In theoretical condensed matter physics, a very common integral that is repeatedly solved is of the following form: $$ \int\limits_{-\infty}^{+\infty}\text{d}\omega\frac{1}{i\omega + i\Omega-a}\frac{1}{i\omega-b}. $$ Here $a,b,\omega,\Omega$ are all real numbers. $a,b$ and $\Omega$ are not $0$. Solving this integral analytically using complex analysis we know the answer to be, $ \frac{\theta(a)-\theta(b)}{i\Omega-a+b} $ where $\theta(x)$ is the Heaviside step-function. This implies that when $a$ and $b$ have the same sign, the answer is zero and when they are of opposite signs the answer is non-zero. When I solve it using Mathematica as below

    Assuming[{a \[Element] Reals, b \[Element] Reals, \[CapitalOmega] \[Element] Reals},
Integrate[1/(I*\[Omega] + I*\[CapitalOmega] - a)*1/(I*\[Omega] - b), {\[Omega], -Infinity, Infinity}]]

I get the following result ConditionalExpression[0, a < 0 && b < 0].

As is obvious when comparing to the exact analytical result, this is only part of the solution i.e. when both $a$ and $b$ are negative we get $0$. Mathematica does not give a general result and ignores cases where $a$ and $b$ have different signs which give a non-zero result. How do I make it give a result for all the possible cases like in the analytical result above? I know that I can solve 4 different integrals by giving different arguments for the Assuming function, but that is tedious for me as I have about 100 such integrals. Thus, having a compact answer in terms of theta functions is what I am looking for.


  • $\begingroup$ It is much simpler to compute the lesser/greater components and then recover all other, like retarded/advanced, time-ordered. $\endgroup$
    – yarchik
    Commented Mar 24, 2021 at 21:29

2 Answers 2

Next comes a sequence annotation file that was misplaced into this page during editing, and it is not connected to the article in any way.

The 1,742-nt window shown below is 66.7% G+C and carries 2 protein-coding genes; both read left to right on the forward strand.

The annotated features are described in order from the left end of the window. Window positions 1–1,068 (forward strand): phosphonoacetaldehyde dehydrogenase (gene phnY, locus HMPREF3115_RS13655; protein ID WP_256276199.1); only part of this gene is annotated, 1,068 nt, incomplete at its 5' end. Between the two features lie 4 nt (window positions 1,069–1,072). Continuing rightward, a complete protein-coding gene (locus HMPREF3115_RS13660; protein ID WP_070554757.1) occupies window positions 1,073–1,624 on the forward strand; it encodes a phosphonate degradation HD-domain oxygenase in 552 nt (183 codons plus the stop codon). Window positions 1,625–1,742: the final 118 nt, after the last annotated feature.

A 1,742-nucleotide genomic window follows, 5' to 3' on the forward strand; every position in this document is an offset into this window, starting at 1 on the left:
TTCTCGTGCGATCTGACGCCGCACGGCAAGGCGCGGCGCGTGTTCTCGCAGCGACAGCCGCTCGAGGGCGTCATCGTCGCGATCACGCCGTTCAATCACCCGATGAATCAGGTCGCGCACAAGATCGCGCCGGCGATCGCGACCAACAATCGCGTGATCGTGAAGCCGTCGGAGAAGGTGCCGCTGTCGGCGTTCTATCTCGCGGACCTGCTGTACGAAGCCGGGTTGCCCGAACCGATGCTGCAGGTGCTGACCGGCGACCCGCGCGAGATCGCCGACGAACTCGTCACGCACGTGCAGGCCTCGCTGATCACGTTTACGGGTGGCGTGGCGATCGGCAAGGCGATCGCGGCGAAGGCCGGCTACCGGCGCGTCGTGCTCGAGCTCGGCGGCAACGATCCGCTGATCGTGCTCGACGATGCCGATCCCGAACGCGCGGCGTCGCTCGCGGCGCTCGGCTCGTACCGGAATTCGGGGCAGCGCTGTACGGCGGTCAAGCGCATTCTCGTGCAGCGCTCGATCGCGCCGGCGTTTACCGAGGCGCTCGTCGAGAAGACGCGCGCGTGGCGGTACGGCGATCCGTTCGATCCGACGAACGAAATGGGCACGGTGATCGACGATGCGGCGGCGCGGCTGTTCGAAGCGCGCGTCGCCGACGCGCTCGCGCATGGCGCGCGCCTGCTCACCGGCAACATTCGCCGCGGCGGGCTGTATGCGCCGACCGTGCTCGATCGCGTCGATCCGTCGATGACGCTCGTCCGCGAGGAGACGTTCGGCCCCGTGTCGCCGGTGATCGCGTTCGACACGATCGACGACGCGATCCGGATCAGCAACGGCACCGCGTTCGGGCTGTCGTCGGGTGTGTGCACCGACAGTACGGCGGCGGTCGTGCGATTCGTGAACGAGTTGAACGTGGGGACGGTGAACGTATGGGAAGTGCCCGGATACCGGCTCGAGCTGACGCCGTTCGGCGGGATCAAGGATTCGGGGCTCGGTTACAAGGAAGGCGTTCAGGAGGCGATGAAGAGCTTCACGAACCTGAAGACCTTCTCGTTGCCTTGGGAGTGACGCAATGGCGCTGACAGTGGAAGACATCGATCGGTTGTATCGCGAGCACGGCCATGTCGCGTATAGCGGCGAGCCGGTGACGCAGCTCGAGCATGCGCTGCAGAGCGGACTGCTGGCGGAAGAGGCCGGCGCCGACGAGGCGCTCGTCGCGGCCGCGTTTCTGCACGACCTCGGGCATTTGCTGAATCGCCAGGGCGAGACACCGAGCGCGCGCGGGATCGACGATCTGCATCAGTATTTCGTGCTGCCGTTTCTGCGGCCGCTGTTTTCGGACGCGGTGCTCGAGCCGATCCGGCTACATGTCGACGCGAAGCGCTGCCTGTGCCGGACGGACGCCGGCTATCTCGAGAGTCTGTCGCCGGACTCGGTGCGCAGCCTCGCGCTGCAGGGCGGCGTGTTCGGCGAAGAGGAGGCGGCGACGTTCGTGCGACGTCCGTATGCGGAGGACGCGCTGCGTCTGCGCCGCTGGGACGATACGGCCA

Integrate[1/(I*w+I*Ω-a)*1/(I*w-b), {w,-Infinity,Infinity},

(π (Sign[a]-Sign[b]))/((a-b-I Ω) Sign[a] Sign[b])

  • $\begingroup$ Thank you! This is exactly what I was looking for! I didn't know that we can just "turn off" the generation of conditions. $\endgroup$
    – odomosis
    Commented Mar 17, 2021 at 17:43
  • $\begingroup$ If $a=0$, then the integral under consideration diverges for any real $\Omega$, but the above formula gives a wrong result $0$. $\endgroup$
    – user64494
    Commented Mar 17, 2021 at 18:06
  • $\begingroup$ Hi. In my analysis $a$ and $b$ are never zero. They are either positive or negative. So, it is fine. Let me edit the question to clarify this. $\endgroup$
    – odomosis
    Commented Mar 17, 2021 at 18:15
  • 1
    $\begingroup$ @user64494 does it though? Plugging a=0 into the formula above yields a division by zero and thus a divergence with an accompanied warning on my machine. $\endgroup$ Commented Mar 17, 2021 at 20:38
  • $\begingroup$ @JulienKluge: You are right. That was my fault and I am sorry for that. $\endgroup$
    – user64494
    Commented Mar 18, 2021 at 6:05

Another way is as follows.

Assuming[{a*b < 0, \[CapitalOmega] \[Element] Reals}, 
 Integrate[ 1/(I*\[Omega] + I*\[CapitalOmega] - a)*1/(I*\[Omega] - 
  b), {\[Omega], -Infinity, Infinity}]]

$\fbox{$-\frac{2 \pi }{a-b-i \Omega }\text{ if }a>0$}$

  • $\begingroup$ Thank you! This will be helpful in certain cases. 👍🏽 $\endgroup$
    – odomosis
    Commented Mar 17, 2021 at 17:43
  • $\begingroup$ @odomosis: We may assume $a>0$ without loss of generality: think of extracting $-1$ in both denominators out of the integral. $\endgroup$
    – user64494
    Commented Mar 17, 2021 at 17:52
  • $\begingroup$ True, but I'll have to be careful about that in each such integral that I have. I have 50-60 such integrals so being careful of the $-1$ sign is tedious. Thus, the general result is much easier to work with for my situation. But, yes, even for me, your method could be more useful than the general result in certain scenarios, so I'll keep it in mind. $\endgroup$
    – odomosis
    Commented Mar 17, 2021 at 18:19

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